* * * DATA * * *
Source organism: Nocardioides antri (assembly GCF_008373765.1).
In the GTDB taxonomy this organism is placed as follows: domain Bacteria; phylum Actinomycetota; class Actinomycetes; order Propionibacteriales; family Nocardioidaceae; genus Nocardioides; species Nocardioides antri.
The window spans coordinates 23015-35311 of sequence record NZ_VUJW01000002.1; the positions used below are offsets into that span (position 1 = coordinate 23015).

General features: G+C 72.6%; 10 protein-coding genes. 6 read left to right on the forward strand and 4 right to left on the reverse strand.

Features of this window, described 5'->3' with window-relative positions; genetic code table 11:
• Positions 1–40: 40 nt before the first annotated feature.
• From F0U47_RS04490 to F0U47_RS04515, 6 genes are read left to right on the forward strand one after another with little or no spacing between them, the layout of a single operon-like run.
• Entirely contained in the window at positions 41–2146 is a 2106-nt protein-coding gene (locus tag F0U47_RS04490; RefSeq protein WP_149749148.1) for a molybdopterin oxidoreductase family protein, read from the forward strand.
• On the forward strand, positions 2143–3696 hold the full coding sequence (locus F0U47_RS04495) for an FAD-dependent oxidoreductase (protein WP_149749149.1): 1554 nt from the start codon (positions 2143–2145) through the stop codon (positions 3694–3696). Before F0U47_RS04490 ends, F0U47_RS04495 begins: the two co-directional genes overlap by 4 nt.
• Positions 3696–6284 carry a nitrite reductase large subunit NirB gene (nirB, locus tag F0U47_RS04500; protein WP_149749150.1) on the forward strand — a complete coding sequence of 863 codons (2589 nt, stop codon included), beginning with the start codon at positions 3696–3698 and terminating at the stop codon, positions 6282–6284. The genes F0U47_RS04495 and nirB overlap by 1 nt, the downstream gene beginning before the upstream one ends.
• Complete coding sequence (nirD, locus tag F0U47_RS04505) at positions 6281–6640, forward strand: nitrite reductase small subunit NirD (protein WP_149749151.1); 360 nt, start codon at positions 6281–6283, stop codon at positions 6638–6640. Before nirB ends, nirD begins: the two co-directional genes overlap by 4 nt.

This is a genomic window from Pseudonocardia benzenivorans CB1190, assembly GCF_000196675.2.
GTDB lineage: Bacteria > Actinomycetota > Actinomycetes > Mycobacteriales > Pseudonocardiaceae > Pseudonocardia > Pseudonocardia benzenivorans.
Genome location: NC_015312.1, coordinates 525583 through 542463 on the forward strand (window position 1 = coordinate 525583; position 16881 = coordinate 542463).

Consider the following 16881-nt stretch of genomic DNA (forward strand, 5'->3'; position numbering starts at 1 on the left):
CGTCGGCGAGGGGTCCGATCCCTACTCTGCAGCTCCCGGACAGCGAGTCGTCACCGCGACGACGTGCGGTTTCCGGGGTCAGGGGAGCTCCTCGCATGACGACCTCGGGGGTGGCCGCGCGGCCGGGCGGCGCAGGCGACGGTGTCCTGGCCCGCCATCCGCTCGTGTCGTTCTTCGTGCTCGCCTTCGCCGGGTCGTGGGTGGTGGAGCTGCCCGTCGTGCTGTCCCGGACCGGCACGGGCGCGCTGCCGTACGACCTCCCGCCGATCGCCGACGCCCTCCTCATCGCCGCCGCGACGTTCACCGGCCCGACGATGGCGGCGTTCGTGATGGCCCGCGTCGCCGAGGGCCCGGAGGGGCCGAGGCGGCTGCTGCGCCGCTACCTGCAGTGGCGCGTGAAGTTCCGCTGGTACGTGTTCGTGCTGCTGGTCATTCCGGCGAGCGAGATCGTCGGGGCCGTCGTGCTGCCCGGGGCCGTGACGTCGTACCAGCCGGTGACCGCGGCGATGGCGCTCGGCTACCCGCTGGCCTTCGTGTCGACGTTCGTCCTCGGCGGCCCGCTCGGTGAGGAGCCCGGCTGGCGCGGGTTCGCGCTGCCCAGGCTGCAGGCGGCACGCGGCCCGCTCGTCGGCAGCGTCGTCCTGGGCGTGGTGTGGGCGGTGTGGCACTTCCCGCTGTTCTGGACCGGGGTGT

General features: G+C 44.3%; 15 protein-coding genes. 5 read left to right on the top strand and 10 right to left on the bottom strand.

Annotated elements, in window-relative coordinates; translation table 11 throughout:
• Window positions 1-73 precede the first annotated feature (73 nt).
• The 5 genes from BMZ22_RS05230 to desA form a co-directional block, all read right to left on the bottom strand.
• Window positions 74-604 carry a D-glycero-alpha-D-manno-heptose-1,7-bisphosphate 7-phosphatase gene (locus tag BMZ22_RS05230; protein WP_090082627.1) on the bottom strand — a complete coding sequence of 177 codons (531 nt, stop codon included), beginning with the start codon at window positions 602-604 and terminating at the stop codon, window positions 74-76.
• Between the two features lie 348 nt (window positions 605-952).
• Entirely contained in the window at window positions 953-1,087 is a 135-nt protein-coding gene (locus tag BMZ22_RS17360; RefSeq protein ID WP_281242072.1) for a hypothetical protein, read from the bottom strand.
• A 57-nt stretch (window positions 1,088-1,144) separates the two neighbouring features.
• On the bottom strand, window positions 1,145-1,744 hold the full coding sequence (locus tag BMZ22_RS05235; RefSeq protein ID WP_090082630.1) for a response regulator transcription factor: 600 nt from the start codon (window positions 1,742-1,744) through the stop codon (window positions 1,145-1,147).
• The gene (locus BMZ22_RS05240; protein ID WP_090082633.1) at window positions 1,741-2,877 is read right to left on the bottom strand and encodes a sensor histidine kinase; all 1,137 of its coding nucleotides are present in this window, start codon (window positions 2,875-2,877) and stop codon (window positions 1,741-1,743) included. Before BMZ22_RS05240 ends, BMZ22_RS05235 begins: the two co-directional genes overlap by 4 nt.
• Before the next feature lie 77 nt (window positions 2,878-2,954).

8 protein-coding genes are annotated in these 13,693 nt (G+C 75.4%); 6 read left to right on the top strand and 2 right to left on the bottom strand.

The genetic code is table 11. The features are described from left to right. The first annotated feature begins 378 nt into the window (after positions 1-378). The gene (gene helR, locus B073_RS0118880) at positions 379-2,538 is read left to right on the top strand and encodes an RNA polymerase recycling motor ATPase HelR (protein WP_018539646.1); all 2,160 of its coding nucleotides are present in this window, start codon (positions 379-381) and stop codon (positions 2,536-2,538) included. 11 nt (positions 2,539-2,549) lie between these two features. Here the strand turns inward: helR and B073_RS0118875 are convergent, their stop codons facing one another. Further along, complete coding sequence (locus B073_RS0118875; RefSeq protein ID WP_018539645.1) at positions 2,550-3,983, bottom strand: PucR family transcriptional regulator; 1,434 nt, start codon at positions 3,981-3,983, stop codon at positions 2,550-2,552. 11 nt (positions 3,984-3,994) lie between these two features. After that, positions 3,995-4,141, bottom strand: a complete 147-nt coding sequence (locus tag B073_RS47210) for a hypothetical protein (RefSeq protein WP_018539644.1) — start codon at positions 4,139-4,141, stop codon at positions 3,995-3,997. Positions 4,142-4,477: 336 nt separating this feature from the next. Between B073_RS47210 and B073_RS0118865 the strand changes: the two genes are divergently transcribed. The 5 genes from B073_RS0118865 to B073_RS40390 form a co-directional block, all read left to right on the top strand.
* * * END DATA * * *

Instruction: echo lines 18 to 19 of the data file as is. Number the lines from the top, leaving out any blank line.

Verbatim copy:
Annotated elements, in window-relative coordinates; translation table 11 throughout:
• Window positions 1-73 precede the first annotated feature (73 nt).